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Keeping Track of Your Records

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Keeping track of your medical records — even keeping your own records — is an important part of dealing with any serious medical problem. With any disease, including breast cancer, continuity of care is crucial. All of your doctors should have immediate access to the results of all tests and procedures you have undergone, since comparing test results over time is such an important part of designing successful treatment. All of them should get copies of any test results, and any doctor who is no longer on your team should be taken off the report list.

Here are some important points to keep in mind:

  • You have a legal right to all of your medical records. Only you can authorize the release of records between hospitals or from a hospital to an individual. A personal letter, note, or signed form is required.
  • All new films or digital images from mammograms or other imaging tests should be compared with earlier ones, which are generally stored at the site where they were taken. Both old and new films or files should be stored at one center. If you change centers, arrange to have your file moved with you. Some women maintain their own file of breast images in their home (copies, that is — most hospitals keep the original mammograms). This may be easier to do if you have digital mammograms or other imaging tests, so your doctor can give you the images on a CD rather than in hard-copy film format.
  • Ask for and keep copies of all pathology and other tissue and blood test results. It’s easy enough for your doctor’s office to make you a copy of these paper reports so you will always have them on hand.
  • If you are seeking a second (or third) opinion on your care, mammogram, or other tests, the consulting physician will want to go over your history, reports, films, and records. Consider carrying your records to the appointment yourself if the consulting doctor is out of state, if this is a last-minute appointment or if you’re worried about the mail not making it on time. Most doctors want to see the imaging test reports and the actual films, so get both. You can also have your doctor’s office send your reports and films to the hospital or office where you’re receiving a second opinion. In general, copied films are fine, but mammogram originals are the best way to evaluate subtle changes in the breast. Getting your hands on those originals may involve a test of your patience and persistence. Remember, they are films of you and you have paid for them. You have every right to them.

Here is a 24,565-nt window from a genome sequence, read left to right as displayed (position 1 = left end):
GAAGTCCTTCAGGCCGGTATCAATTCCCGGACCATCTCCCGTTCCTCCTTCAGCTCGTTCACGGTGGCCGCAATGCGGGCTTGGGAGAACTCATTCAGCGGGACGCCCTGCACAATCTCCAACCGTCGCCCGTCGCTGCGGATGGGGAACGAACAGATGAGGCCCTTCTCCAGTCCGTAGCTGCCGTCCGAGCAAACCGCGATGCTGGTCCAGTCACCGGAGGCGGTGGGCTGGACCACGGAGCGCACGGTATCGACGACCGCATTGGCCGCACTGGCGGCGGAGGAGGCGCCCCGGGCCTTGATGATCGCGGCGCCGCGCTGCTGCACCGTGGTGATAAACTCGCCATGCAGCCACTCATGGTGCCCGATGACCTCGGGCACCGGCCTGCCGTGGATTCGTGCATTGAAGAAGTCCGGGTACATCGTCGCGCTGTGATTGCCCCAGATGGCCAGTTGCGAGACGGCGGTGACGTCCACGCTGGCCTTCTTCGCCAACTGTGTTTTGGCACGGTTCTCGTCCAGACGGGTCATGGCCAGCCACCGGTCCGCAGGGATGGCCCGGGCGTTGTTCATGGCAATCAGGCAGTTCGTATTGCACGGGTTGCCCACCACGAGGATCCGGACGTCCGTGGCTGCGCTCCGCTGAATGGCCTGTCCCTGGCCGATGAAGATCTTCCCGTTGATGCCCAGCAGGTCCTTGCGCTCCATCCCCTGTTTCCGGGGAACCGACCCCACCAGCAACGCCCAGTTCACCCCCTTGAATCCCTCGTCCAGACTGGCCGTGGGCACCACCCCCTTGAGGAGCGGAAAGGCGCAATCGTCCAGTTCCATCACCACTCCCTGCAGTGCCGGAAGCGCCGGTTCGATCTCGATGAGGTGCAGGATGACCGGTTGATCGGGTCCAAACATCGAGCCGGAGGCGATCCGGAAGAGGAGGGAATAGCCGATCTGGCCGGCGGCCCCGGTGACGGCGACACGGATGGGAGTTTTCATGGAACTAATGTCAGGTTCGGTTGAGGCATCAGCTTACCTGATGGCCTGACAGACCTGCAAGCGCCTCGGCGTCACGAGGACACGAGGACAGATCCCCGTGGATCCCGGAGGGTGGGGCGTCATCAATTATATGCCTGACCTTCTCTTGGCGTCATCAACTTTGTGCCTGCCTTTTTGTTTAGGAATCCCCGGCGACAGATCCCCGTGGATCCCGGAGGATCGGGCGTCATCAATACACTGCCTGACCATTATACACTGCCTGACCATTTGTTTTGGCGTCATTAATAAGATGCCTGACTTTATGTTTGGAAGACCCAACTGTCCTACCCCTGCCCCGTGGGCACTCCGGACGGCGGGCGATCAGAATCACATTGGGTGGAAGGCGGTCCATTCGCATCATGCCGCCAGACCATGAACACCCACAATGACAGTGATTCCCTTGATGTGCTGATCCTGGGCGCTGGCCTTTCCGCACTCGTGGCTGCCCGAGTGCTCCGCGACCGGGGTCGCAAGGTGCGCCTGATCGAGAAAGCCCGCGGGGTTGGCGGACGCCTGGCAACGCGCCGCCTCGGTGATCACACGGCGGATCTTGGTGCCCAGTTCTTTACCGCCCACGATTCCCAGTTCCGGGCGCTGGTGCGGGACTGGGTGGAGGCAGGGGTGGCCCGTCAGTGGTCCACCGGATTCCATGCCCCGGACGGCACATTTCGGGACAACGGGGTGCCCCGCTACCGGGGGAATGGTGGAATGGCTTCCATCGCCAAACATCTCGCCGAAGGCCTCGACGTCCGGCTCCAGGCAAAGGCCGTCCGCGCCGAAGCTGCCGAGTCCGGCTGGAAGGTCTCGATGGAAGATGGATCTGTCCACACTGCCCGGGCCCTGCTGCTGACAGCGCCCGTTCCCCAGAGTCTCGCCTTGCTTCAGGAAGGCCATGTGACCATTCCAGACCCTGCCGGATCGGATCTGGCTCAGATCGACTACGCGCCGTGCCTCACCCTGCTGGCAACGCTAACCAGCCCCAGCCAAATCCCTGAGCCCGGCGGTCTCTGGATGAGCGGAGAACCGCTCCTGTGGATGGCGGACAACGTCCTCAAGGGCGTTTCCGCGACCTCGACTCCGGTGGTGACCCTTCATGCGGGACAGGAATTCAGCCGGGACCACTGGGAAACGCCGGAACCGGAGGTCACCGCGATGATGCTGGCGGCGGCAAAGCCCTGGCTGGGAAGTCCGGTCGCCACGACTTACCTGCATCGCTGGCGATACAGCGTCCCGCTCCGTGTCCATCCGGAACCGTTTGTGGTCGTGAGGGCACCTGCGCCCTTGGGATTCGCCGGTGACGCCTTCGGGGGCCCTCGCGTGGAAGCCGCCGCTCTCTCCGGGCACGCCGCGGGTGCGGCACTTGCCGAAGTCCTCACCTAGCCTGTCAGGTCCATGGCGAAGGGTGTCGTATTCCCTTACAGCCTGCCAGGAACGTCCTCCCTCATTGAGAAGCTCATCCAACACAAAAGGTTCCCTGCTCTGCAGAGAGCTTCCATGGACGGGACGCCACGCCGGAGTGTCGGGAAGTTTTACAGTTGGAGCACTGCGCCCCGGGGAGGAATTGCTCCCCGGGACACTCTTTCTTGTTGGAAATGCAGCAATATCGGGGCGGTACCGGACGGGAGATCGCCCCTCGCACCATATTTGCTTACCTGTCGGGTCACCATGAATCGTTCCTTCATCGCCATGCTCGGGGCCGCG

• You are the best agent to cut through red tape and delay and to collect all essential information. When you are dealing with your doctor’s office, radiology department, pathology lab, or any other department, clarify exactly how, when, and where you would like to receive the material you want. Be sure to get the complete file. Make an appointment to pick up your records. You may need to assert yourself and be very persistent, but do what you have to do to get the information you need.  

For more detailed information and advice about record-keeping, see’s section on Managing Your Medical Records.

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